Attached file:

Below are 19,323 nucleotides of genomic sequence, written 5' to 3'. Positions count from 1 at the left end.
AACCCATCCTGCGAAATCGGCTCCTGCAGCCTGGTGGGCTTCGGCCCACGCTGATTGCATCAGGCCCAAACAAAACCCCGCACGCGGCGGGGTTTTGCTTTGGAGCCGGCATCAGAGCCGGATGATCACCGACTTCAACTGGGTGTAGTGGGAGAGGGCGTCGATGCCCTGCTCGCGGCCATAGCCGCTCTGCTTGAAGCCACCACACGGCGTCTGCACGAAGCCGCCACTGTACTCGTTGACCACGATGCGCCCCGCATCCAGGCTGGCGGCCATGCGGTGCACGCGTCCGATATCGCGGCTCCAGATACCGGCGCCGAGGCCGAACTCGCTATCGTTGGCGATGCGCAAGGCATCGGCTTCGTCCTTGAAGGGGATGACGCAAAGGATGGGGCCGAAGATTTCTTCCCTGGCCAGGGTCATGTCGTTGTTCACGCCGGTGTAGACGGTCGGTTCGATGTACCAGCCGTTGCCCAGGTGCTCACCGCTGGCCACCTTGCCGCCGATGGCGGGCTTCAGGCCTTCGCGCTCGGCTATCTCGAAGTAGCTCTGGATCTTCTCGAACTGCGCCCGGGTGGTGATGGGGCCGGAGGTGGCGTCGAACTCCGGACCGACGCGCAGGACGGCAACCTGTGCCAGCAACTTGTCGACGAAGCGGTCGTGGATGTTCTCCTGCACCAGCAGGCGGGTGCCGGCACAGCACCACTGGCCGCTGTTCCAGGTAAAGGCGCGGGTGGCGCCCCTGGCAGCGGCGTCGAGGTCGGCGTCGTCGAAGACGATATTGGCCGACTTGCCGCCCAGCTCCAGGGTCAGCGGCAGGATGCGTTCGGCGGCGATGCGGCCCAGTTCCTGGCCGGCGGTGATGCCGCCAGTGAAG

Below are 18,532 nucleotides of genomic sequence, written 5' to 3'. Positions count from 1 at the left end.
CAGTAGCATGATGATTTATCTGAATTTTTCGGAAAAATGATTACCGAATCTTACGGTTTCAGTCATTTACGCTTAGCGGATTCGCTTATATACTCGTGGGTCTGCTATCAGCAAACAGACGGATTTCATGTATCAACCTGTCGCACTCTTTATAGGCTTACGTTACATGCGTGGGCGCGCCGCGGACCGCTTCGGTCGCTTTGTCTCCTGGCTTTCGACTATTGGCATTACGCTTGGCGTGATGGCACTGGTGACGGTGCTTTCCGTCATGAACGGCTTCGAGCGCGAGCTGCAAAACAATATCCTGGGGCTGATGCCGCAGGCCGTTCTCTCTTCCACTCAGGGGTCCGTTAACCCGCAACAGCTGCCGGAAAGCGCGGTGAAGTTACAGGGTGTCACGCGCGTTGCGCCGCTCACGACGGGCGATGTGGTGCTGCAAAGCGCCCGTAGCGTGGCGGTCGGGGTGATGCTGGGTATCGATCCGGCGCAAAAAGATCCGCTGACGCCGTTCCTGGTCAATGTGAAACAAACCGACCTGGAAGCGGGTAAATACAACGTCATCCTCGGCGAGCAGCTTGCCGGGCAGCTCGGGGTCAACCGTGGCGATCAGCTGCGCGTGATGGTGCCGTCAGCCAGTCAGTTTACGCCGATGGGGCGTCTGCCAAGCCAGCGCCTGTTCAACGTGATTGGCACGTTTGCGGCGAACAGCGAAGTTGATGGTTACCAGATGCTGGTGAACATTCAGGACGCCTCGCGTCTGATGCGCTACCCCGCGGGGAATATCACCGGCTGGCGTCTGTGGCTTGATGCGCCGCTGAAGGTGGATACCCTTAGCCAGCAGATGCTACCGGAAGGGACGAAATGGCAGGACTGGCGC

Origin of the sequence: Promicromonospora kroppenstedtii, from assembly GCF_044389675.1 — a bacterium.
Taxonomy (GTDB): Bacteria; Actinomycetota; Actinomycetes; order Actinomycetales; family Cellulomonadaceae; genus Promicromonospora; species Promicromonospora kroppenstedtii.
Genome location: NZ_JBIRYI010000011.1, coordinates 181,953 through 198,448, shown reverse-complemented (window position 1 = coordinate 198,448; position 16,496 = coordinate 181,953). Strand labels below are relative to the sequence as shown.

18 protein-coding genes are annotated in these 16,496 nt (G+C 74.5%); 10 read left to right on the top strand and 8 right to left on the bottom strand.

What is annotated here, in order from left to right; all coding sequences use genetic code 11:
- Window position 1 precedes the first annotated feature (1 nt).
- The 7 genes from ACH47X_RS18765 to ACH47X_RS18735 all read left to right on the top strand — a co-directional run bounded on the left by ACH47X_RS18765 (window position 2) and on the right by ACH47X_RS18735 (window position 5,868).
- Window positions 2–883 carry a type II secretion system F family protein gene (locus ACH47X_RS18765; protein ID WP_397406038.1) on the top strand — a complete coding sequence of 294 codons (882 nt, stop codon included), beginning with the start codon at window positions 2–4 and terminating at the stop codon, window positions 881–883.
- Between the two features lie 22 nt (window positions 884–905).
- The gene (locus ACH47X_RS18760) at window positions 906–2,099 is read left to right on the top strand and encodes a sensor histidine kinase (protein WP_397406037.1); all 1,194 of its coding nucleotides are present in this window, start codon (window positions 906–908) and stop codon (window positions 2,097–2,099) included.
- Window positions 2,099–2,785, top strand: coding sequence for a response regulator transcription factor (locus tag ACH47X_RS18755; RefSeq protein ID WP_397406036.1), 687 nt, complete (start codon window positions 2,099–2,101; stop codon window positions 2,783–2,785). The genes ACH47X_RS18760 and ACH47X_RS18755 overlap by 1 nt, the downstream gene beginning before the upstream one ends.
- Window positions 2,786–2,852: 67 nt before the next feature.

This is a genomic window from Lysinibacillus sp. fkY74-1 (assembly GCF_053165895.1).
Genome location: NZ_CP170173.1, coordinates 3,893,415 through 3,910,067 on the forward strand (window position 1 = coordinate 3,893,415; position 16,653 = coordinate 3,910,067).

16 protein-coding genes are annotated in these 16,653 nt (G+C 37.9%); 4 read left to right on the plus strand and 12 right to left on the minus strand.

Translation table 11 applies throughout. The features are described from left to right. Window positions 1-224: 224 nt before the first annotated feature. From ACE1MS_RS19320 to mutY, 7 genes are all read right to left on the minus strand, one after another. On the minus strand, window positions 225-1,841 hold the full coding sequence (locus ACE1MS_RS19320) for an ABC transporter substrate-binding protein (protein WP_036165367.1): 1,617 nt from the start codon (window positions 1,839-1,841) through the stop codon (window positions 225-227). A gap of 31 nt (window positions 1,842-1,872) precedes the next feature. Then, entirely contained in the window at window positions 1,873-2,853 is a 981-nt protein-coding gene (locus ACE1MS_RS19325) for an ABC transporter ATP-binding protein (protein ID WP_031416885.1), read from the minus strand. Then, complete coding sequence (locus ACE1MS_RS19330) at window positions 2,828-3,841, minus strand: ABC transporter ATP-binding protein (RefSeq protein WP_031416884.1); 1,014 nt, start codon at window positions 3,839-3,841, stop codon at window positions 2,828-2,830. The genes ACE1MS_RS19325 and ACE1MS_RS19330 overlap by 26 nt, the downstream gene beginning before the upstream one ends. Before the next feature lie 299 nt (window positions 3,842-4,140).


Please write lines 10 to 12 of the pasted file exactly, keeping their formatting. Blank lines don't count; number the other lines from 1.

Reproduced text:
- Window position 1 precedes the first annotated feature (1 nt).
- The 7 genes from ACH47X_RS18765 to ACH47X_RS18735 all read left to right on the top strand — a co-directional run bounded on the left by ACH47X_RS18765 (window position 2) and on the right by ACH47X_RS18735 (window position 5,868).
- Window positions 2–883 carry a type II secretion system F family protein gene (locus ACH47X_RS18765; protein ID WP_397406038.1) on the top strand — a complete coding sequence of 294 codons (882 nt, stop codon included), beginning with the start codon at window positions 2–4 and terminating at the stop codon, window positions 881–883.